According to the NLRB’s recent ruling in Chipotle Servs. LLC, 2016 BL 76781, tweeting can be a protected activity. In that decision, the presiding ALJ determined that Chipotle violated the NLRA when it directed an employee to delete his tweets and also that its social media policy was unlawfully overbroad and vague. James Kennedy, a
As we have discussed in previous posts, the issues surrounding ownership rights to an employer’s social media account and its contents continues to be a moving target without definitive answers. A federal bankruptcy court recently weighed in on this subject, ruling that a debtor company’s social media accounts were property of the estate under the
As we discussed in a previous post, a class action lawsuit (Sweet, et al. v. LinkedIn) was filed last year against LinkedIn in California based on allegations that the reference reports LinkedIn generates for premium subscribers, including many employers, violate the Fair Credit Reporting Act (“FCRA”). Ruling on LinkedIn’s motion to dismiss, Northern District Magistrate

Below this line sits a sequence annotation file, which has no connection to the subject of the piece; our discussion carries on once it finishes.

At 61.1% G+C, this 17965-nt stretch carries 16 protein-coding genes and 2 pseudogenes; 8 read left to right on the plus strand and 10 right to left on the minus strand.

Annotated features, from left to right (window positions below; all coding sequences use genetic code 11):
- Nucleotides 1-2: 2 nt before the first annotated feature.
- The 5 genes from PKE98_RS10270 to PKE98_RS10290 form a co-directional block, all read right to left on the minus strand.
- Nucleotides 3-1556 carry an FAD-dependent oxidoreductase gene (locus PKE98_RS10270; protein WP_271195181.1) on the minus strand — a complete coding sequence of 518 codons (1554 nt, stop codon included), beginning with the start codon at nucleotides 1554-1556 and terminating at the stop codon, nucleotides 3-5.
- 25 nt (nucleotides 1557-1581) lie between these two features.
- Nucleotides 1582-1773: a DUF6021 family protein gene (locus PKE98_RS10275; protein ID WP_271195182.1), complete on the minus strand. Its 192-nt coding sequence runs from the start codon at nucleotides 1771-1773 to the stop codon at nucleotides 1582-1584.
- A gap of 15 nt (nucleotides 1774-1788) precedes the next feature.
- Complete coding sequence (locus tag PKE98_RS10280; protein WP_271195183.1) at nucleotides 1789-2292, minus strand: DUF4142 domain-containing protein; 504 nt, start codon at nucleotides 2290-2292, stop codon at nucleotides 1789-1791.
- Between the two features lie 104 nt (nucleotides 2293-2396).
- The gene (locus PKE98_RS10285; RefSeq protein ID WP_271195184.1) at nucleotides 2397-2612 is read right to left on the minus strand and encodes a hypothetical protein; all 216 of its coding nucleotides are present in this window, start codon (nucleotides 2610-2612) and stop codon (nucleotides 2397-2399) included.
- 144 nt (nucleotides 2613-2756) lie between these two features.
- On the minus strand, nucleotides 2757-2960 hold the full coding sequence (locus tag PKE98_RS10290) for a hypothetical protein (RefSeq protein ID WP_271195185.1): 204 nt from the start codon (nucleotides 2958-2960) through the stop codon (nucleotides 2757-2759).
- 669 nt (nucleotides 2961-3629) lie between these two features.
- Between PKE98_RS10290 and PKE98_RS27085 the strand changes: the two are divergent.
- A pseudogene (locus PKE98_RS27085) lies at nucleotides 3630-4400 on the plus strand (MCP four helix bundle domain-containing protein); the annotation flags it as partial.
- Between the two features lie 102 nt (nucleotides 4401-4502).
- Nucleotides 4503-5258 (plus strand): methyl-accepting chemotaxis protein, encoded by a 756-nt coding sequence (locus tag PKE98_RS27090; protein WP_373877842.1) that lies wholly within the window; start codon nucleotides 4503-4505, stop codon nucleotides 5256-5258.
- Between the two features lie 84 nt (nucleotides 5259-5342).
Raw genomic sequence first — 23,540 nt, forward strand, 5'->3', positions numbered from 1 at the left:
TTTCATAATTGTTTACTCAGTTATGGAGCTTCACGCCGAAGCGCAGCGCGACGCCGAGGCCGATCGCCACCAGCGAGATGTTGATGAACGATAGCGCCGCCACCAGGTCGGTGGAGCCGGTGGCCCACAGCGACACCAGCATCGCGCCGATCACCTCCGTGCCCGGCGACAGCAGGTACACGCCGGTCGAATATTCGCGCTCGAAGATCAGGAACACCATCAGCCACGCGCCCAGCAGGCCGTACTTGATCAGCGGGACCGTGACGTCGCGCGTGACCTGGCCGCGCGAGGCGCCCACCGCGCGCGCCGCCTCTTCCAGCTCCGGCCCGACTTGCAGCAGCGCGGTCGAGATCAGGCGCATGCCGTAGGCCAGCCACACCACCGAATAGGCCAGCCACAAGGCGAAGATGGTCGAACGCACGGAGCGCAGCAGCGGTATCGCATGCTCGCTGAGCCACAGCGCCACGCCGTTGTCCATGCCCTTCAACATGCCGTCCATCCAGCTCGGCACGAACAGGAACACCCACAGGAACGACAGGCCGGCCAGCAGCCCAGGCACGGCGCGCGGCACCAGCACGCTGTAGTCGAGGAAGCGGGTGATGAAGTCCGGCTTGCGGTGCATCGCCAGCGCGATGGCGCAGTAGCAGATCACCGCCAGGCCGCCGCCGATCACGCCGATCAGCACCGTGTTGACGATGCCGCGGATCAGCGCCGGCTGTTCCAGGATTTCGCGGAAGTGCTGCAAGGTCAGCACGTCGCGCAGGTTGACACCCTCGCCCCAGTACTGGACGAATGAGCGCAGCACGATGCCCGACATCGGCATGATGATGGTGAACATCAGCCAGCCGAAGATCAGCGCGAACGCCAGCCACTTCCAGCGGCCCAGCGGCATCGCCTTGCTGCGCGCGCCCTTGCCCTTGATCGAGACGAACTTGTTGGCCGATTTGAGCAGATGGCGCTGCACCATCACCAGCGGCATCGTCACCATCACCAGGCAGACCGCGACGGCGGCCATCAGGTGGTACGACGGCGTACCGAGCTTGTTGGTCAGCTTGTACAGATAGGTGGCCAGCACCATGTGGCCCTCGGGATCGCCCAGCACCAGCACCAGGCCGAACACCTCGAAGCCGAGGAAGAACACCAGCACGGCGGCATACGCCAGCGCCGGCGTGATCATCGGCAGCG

It all started with a retweet. A recent story regarding the “deactivation” and subsequent reinstatement of an Uber driver in Albuquerque is a useful reminder for employers that, given the widespread use by employees of social media, employment decisions should not only be well thought out, but also should take into account potential negative publicity.